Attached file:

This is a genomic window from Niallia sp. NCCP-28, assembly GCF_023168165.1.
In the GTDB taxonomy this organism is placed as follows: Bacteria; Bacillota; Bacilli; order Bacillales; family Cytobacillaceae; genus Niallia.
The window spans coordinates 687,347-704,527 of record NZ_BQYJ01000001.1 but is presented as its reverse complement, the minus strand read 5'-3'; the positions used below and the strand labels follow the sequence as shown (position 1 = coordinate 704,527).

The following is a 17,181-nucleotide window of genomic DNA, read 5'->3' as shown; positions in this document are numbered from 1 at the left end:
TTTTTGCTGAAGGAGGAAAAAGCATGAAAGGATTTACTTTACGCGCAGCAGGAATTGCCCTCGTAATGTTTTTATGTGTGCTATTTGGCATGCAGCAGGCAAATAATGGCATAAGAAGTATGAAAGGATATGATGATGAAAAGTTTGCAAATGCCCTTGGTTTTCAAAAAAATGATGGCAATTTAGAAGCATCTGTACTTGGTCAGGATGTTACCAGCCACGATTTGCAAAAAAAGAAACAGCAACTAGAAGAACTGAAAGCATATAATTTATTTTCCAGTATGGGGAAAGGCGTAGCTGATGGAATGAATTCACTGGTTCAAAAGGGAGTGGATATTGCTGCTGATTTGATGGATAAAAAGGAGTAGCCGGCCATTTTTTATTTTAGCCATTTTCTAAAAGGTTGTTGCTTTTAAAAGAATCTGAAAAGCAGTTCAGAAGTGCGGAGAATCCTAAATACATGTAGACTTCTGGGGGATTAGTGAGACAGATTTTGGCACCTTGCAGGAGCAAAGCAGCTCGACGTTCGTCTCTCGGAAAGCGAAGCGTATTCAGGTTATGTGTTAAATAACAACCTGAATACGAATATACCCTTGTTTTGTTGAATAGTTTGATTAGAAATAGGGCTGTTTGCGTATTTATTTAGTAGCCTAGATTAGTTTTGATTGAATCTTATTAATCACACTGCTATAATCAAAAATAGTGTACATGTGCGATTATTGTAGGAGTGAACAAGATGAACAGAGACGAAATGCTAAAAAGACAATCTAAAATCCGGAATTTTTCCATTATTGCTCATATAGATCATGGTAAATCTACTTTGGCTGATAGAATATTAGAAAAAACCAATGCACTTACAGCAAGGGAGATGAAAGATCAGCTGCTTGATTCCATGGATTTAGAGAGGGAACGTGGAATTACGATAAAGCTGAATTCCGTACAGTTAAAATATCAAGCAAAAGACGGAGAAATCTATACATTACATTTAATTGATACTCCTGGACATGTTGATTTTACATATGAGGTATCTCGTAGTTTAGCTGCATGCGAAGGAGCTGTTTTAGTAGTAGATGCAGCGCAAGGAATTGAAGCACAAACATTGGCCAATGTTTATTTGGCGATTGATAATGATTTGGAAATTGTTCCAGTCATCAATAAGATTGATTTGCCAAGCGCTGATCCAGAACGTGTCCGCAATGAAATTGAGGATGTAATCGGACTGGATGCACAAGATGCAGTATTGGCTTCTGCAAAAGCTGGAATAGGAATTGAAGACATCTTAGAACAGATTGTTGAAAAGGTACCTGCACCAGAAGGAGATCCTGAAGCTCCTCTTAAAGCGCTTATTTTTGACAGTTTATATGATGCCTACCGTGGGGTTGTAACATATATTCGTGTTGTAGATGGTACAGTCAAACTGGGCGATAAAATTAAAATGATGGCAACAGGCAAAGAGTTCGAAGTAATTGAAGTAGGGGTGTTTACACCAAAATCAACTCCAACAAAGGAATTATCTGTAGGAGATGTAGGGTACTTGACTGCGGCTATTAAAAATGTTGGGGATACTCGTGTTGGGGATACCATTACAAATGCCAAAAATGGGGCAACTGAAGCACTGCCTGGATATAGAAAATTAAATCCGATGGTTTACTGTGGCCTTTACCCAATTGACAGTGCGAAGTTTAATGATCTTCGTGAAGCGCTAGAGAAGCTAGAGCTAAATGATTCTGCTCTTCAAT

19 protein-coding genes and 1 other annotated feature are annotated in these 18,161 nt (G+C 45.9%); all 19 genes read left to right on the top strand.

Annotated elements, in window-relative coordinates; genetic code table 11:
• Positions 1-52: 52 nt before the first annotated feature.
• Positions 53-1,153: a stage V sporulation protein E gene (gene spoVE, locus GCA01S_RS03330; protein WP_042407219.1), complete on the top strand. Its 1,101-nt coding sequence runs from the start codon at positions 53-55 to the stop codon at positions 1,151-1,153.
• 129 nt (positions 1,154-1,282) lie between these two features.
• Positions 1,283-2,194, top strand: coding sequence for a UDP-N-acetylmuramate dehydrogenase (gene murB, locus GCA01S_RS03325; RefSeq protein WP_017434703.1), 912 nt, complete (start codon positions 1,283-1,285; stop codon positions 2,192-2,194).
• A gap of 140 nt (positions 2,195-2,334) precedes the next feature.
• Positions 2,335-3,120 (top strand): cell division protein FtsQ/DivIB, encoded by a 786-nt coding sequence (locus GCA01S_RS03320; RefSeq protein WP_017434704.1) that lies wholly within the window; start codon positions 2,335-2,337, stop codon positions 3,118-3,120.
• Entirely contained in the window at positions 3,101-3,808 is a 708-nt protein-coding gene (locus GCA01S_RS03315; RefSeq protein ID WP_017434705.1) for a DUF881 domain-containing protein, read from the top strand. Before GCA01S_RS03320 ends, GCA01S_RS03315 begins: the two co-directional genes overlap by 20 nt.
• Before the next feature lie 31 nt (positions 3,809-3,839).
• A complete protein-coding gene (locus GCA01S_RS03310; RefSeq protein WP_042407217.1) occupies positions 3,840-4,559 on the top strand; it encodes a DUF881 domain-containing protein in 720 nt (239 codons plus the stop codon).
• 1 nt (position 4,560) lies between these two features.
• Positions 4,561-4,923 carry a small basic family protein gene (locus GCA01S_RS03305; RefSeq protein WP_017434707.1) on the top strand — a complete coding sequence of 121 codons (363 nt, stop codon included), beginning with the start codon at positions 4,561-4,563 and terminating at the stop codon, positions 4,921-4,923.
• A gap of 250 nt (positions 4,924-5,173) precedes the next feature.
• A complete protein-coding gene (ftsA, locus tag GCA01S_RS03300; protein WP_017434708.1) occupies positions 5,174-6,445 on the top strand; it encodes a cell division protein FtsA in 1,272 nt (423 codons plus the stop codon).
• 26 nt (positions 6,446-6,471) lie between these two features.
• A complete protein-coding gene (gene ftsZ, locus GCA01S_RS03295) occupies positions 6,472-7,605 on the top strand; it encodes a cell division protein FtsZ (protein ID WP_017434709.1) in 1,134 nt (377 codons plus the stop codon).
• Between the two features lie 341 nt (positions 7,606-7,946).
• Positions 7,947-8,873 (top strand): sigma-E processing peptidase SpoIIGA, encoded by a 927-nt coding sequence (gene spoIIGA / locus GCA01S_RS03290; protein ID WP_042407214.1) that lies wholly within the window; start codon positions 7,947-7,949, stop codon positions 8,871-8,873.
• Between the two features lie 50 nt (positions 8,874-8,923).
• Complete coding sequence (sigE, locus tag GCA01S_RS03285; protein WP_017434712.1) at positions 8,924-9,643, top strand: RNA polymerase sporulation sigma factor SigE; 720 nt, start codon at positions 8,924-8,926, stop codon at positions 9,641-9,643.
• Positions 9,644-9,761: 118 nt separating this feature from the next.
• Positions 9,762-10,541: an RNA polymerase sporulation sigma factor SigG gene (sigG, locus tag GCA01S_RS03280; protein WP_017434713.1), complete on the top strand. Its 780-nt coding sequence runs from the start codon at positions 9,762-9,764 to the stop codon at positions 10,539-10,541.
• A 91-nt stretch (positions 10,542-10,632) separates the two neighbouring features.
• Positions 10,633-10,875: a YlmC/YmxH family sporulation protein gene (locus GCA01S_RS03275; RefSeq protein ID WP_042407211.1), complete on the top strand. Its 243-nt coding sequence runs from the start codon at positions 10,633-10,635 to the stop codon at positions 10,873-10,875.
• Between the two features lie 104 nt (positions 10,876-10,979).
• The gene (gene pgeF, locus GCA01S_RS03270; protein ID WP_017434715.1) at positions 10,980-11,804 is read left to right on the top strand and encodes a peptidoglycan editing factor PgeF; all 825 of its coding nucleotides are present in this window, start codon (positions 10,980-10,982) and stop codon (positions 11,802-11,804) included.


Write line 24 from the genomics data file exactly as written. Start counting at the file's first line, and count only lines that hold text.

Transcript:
• Positions 7,947-8,873 (top strand): sigma-E processing peptidase SpoIIGA, encoded by a 927-nt coding sequence (gene spoIIGA / locus GCA01S_RS03290; protein ID WP_042407214.1) that lies wholly within the window; start codon positions 7,947-7,949, stop codon positions 8,871-8,873.